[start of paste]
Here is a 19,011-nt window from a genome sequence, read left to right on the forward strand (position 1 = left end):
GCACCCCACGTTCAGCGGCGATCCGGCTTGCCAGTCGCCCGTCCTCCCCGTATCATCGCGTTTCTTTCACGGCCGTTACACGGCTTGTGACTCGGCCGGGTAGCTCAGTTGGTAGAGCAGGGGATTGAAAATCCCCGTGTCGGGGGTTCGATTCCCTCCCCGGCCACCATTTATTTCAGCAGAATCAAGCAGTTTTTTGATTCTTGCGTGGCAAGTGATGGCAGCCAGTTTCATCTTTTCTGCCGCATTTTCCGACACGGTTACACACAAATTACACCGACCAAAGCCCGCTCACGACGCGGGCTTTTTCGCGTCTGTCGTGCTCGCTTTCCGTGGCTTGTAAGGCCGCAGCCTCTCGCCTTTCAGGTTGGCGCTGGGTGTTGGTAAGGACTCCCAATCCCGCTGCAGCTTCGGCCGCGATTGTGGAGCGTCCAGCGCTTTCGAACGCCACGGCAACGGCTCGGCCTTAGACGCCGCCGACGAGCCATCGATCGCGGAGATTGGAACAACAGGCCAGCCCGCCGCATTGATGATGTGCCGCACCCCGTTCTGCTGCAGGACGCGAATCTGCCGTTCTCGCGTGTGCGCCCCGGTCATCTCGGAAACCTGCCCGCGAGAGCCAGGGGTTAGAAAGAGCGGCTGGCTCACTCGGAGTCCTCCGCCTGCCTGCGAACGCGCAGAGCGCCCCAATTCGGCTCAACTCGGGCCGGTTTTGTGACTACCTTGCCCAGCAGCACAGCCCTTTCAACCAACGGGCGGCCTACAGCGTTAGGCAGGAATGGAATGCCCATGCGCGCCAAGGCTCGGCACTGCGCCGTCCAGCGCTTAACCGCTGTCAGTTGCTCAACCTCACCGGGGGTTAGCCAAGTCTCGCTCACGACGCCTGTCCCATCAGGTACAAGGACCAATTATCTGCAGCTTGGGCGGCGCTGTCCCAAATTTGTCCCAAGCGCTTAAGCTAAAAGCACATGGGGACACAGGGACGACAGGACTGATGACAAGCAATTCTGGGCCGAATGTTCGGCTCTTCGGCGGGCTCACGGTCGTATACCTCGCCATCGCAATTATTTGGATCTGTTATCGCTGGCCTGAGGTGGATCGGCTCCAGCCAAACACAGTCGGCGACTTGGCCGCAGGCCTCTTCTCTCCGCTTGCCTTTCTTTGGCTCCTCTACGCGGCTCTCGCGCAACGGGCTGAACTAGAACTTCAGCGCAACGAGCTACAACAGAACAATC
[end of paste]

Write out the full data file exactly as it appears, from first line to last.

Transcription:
Here is a 19,011-nt window from a genome sequence, read left to right on the forward strand (position 1 = left end):
GCACCCCACGTTCAGCGGCGATCCGGCTTGCCAGTCGCCCGTCCTCCCCGTATCATCGCGTTTCTTTCACGGCCGTTACACGGCTTGTGACTCGGCCGGGTAGCTCAGTTGGTAGAGCAGGGGATTGAAAATCCCCGTGTCGGGGGTTCGATTCCCTCCCCGGCCACCATTTATTTCAGCAGAATCAAGCAGTTTTTTGATTCTTGCGTGGCAAGTGATGGCAGCCAGTTTCATCTTTTCTGCCGCATTTTCCGACACGGTTACACACAAATTACACCGACCAAAGCCCGCTCACGACGCGGGCTTTTTCGCGTCTGTCGTGCTCGCTTTCCGTGGCTTGTAAGGCCGCAGCCTCTCGCCTTTCAGGTTGGCGCTGGGTGTTGGTAAGGACTCCCAATCCCGCTGCAGCTTCGGCCGCGATTGTGGAGCGTCCAGCGCTTTCGAACGCCACGGCAACGGCTCGGCCTTAGACGCCGCCGACGAGCCATCGATCGCGGAGATTGGAACAACAGGCCAGCCCGCCGCATTGATGATGTGCCGCACCCCGTTCTGCTGCAGGACGCGAATCTGCCGTTCTCGCGTGTGCGCCCCGGTCATCTCGGAAACCTGCCCGCGAGAGCCAGGGGTTAGAAAGAGCGGCTGGCTCACTCGGAGTCCTCCGCCTGCCTGCGAACGCGCAGAGCGCCCCAATTCGGCTCAACTCGGGCCGGTTTTGTGACTACCTTGCCCAGCAGCACAGCCCTTTCAACCAACGGGCGGCCTACAGCGTTAGGCAGGAATGGAATGCCCATGCGCGCCAAGGCTCGGCACTGCGCCGTCCAGCGCTTAACCGCTGTCAGTTGCTCAACCTCACCGGGGGTTAGCCAAGTCTCGCTCACGACGCCTGTCCCATCAGGTACAAGGACCAATTATCTGCAGCTTGGGCGGCGCTGTCCCAAATTTGTCCCAAGCGCTTAAGCTAAAAGCACATGGGGACACAGGGACGACAGGACTGATGACAAGCAATTCTGGGCCGAATGTTCGGCTCTTCGGCGGGCTCACGGTCGTATACCTCGCCATCGCAATTATTTGGATCTGTTATCGCTGGCCTGAGGTGGATCGGCTCCAGCCAAACACAGTCGGCGACTTGGCCGCAGGCCTCTTCTCTCCGCTTGCCTTTCTTTGGCTCCTCTACGCGGCTCTCGCGCAACGGGCTGAACTAGAACTTCAGCGCAACGAGCTACAACAGAACAATC